“There are fabled meetings with the likes of Günter Grass in Berlin and Paul Celan in Paris (not to mention the stray run-in with secret police in Bucharest before the fall of Ceausescu!). But Friebert also includes a sparkling homage to his late colleague, the co-founder of Umbra (with Langston Hughes and Alice Walker), Calvin Hernton. The volume richly concludes with an expert’s guide to teaching literary translation. Friebert sweeps us off to another time, a parallel universe where societies heed writers and their words, and in that, he has wrought something extraordinary. ‘Do you know where this is going?’ as one poem playfully asks. I urge you to read it and see!”
• Cynthia Hogue, author of Revenance and In June the Labyrinth
“A magical reality permeates this eminent collection. Figures such as Pavarotti, Werner Von Braun, Maya Angelou, and Günter Grass, encountered by the author in and through American and world literature, appear, illuminate, or center a narrative, and recede (or seem to) as, neocortex-like, the book folds upon itself and folds again, doubling and redoubling. “Speak from a distance or just be quiet,” Friebert, quoting an Italian colleague quoting La Fontaine, says. And A Double Life honors the dictum, blending perspective with speech. Commencing in 1949 when a science major taking a year abroad in Germany is “jolted” toward poetry by translation exercises in a mandatory humanities course, its timeline—rooted in a lifelong notetaking habit—ends with a flourishing précis on the art of teaching the art of translating poetry, that only a half-dozen decades of sleeves-up practice could muster.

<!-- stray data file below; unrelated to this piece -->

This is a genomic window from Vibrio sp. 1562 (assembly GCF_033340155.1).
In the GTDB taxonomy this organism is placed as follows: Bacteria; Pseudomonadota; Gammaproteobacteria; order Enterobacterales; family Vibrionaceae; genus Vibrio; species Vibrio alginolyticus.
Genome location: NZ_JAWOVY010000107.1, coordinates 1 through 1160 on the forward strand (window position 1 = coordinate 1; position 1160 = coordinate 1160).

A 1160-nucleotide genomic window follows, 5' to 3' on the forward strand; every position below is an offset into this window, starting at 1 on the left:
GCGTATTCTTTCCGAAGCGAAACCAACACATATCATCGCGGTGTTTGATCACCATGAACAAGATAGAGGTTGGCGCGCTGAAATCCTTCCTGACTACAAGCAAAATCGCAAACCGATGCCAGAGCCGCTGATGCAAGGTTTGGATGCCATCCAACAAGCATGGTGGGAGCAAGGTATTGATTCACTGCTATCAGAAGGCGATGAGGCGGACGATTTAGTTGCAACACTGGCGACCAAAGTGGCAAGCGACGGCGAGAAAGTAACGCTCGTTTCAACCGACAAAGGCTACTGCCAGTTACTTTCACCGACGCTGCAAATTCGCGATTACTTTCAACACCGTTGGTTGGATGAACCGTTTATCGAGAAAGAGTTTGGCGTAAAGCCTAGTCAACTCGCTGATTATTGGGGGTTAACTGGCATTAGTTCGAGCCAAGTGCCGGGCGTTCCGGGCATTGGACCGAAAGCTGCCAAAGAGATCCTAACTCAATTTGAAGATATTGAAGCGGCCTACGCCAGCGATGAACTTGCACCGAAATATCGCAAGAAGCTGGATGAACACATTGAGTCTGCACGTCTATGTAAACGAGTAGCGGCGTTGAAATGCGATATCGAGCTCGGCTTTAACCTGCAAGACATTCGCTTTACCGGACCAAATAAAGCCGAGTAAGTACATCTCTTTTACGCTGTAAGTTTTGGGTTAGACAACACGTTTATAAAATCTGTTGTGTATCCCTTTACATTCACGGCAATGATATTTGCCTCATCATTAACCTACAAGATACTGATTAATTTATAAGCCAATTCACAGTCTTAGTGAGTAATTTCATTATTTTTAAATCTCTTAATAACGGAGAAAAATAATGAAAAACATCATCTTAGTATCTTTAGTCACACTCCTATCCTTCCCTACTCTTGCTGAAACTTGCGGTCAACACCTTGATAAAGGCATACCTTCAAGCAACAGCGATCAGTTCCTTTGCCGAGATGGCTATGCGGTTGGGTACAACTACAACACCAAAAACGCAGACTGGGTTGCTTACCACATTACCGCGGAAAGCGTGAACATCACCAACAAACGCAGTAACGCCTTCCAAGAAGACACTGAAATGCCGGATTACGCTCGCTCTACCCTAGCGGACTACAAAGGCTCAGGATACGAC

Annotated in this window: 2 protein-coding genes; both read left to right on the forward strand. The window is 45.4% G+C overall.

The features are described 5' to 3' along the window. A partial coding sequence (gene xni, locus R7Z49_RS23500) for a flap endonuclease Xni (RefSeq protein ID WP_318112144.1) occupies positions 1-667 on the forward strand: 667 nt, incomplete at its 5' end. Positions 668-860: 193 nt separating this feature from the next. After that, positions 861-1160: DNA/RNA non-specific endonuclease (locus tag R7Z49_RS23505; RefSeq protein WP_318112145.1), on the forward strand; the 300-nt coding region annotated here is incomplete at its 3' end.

“Notwithstanding the epic chronological view, there is a galloping immediacy here having as much to do with a steeplechase as the study. Friebert’s insistence on authenticity has led him over the years to seek out and spend time with many of the renowned writers whose work he’s “ferried” into English. In these pages we visit them too, enter their living rooms and cafés, encounter the armed agents of their dictatorships, join them on daytrips (e.g. a backstage viewing of restoration of The Last Supper), and lean with them over midnight tables and the words assembled there. Among these glowing episodes, we’re fortunate to find a generous selection of Friebert’s own “late” poetry. Very much on-time, among the richest and most resonant of his striking career, the poems take us deep within a driven literary diplomat, revealing private haunts and favorite fishing holes—tangible, textual, historical—of a long-legged sensibility reflecting, ardently, memorably, on the language of the world.”
• Dore Kiesselbach, author of Albatross and Salt Pier
Praise for A Double Life:
“As recounted in the memoir-essays and poignant late poems in A Double Life, the distinguished co-founding editor of Field and poet-translator, Stuart Friebert, has led the kind of globe-trotting “double life” that makes for the stuff of legend.